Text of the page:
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People of Shakespeare must oppose MTO's plan

By Paul Knowles, President of the New Hamburg Board of Trade

August 19, 2009

Have you driven through Shakespeare lately? If so, you’ve spotted the yellow tape across buildings and front yards, huge Xs on trees, signs reading, “Gone”. These all mark village features that would be destroyed if Highway 7/8 is “improved”.

The people of Shakespeare are trying to take a stand against the Ontario Ministry of Transportation. I have a great deal of sympathy for them –they are locked in the same kind of battle we are, here in New Hamburg.

When it involves the Highway 7/8 corridor study, good answers are hard to come by. The lengthy, convoluted – and, fellow taxpayer, extremely expensive –study goes on and on, with occasional, partial, conclusions.

We got one of those a couple of weeks ago, at the latest “Public Information Centre” held at the Wilmot Rec Complex. After years of study, the MTO and its consultations announced that the preferred route for a revamped Highway 7/8 is the existing route through the New Hamburg section.

That is good news, but it doesn’t solve all our challenges, since they also talk about the possibility of a median barrier which might eliminate same-grade intersections, and thus discourage anyone from deciding to turn right or left and visit the businesses of New Hamburg. The Board of Trade, along with almost all the businesses of New Hamburg and many individual residents, are working hard to prevent such decisions.

For the people of Shakespeare, the fight is even more crucial, because if the MTO proceeds to push a four-or-five- lane highway through the village, most of the historic buildings fronting the highway will be gone. Meanwhile, the farm community is also fighting to preserve agricultural land.

I wish all of them well. The problem — in Shakespeare, as in New Hamburg — is that the MTO “thinkers” think only of moving traffic, and as quickly as possible. They have admitted that the economic health of the communities involved is not priority one.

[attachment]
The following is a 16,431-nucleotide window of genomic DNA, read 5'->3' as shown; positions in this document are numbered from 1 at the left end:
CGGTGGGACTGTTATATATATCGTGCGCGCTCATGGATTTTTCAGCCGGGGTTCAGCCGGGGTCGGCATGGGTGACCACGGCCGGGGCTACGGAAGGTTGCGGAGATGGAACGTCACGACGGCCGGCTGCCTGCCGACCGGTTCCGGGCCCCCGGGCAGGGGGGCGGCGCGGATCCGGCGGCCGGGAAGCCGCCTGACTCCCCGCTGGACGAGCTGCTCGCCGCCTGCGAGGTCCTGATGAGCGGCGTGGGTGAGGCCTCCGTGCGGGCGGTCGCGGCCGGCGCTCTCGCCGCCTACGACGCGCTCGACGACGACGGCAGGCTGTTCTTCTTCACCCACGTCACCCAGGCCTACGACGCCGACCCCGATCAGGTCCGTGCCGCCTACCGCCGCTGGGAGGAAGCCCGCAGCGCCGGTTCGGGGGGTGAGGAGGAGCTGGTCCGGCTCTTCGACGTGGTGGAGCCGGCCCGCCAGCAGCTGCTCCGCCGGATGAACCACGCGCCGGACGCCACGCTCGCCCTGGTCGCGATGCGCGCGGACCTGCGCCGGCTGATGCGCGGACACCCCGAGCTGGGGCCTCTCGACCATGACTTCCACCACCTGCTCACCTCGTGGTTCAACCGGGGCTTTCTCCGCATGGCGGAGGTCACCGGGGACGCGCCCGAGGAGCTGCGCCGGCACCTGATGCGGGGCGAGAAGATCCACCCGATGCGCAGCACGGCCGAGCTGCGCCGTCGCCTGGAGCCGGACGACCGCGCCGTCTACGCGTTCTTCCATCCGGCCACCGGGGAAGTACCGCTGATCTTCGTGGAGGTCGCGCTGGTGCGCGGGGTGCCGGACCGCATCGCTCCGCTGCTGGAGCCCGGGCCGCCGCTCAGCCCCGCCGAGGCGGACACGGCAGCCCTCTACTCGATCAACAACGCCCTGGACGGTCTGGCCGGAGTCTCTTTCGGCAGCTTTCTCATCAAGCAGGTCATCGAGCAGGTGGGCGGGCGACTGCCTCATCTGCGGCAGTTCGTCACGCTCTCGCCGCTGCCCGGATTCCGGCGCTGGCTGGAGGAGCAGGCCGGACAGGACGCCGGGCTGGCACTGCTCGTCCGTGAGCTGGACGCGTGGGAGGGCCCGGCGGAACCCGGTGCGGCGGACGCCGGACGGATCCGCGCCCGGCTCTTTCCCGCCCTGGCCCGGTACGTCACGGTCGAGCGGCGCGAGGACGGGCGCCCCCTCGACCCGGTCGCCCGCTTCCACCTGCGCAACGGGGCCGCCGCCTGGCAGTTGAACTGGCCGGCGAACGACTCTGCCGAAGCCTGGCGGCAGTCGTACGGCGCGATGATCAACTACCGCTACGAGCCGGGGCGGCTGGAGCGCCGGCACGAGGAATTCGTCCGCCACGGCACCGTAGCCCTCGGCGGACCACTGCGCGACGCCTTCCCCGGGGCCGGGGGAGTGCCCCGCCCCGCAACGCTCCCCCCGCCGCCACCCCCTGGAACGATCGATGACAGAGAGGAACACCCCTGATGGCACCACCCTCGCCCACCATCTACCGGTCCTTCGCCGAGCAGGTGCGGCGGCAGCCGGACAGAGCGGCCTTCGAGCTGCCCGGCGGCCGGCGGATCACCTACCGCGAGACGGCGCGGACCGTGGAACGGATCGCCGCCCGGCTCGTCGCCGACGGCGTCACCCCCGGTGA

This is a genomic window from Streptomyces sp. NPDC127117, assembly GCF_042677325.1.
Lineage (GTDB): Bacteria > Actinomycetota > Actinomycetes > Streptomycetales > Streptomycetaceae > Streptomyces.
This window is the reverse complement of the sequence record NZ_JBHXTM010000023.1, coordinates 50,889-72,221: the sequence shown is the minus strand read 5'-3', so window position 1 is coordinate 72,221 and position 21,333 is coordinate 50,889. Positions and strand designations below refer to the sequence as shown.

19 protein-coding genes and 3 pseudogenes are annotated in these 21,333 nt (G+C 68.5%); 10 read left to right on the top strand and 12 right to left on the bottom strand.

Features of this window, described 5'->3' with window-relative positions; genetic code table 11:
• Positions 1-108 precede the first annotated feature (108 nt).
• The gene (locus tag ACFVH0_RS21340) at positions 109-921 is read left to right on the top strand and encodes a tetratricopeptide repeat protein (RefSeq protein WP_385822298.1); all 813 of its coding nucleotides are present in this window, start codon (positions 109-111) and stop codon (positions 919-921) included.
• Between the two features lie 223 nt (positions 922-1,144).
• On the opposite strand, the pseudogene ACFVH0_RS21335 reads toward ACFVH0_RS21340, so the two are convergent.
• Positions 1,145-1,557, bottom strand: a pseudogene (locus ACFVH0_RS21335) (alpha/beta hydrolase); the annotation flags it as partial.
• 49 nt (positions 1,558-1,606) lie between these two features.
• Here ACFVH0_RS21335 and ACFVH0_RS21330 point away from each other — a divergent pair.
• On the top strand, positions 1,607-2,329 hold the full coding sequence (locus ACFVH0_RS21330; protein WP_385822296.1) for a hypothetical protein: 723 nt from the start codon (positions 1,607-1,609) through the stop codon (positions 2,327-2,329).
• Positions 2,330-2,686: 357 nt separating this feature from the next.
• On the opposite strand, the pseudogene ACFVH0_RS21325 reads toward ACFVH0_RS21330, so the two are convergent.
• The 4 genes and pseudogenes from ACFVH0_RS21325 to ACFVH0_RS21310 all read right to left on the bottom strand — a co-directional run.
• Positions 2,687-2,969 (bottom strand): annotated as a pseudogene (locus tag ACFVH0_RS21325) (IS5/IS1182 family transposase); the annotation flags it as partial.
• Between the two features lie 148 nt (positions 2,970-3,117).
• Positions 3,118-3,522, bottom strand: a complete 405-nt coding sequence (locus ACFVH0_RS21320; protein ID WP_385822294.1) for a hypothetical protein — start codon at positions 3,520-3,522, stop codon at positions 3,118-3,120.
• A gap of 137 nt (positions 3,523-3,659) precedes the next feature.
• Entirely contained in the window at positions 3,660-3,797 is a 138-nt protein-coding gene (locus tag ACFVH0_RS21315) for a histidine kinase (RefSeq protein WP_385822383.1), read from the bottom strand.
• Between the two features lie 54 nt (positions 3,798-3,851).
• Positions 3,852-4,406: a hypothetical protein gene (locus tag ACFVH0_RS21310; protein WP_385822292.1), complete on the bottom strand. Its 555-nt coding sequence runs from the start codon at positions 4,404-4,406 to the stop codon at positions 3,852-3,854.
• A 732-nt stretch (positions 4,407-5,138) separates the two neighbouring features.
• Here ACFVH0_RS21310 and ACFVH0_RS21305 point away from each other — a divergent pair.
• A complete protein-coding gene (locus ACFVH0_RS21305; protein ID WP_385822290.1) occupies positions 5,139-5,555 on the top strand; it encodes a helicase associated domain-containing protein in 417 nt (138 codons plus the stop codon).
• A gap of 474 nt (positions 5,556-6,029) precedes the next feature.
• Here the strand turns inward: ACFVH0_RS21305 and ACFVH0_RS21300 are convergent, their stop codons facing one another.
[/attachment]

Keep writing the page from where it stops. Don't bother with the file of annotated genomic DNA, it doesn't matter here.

And it is my opinion — mine alone, I speak for no one else, here — that those who want a freeway style highway with limited access to communities are misusing one issue related to the argument: safety.

Everyone wants safe highways. But some people from the MTO — abetted by a columnist who writes for the Record — believe the only way to have a safe highway is to run a median barrier down the centre of the road, blocking intersections and preventing convenient access. It feels at times that anyone opposing this is painted as being in favour of traffic deaths.

Bollocks. An unbroken median through from Nafziger to Peel and beyond is not the only route to safety. For instance, our township planner, Harold O’Krafka, has proposed lowering the speed limits on the highway through New Hamburg; that, combined with effective, coordinated traffic lights, should be a win-win for everyone concerned with traffic safety and economic health.

In Shakespeare, the best answer might be to acknowledge that a community exists because the roadway was put there in pioneer times, and with a nod to history, make everyone slow down through the village.

This approach works in other parts of the world — large bits of the U. K. come to mind — where drivers simply slow down when they reach a town or village.

Why our provincial traffic planners are so committed to making sure everyone can travel at 100K or so, with little regard for communities that may be slaughtered in the process, has never been clear.

There is a danger in this entire process — fatigue. MTO staffers and consultants are paid, and paid very well for their time. The people of Shakespeare and New Hamburg, are spending their own time and energy, with no personal return. It’s an uneven playing field from the beginning.

If you are standing up for your community, don’t give up. The health of our communities is worth fighting for, and there are viable alternatives, whether or not they yet appear in MTO recommendations.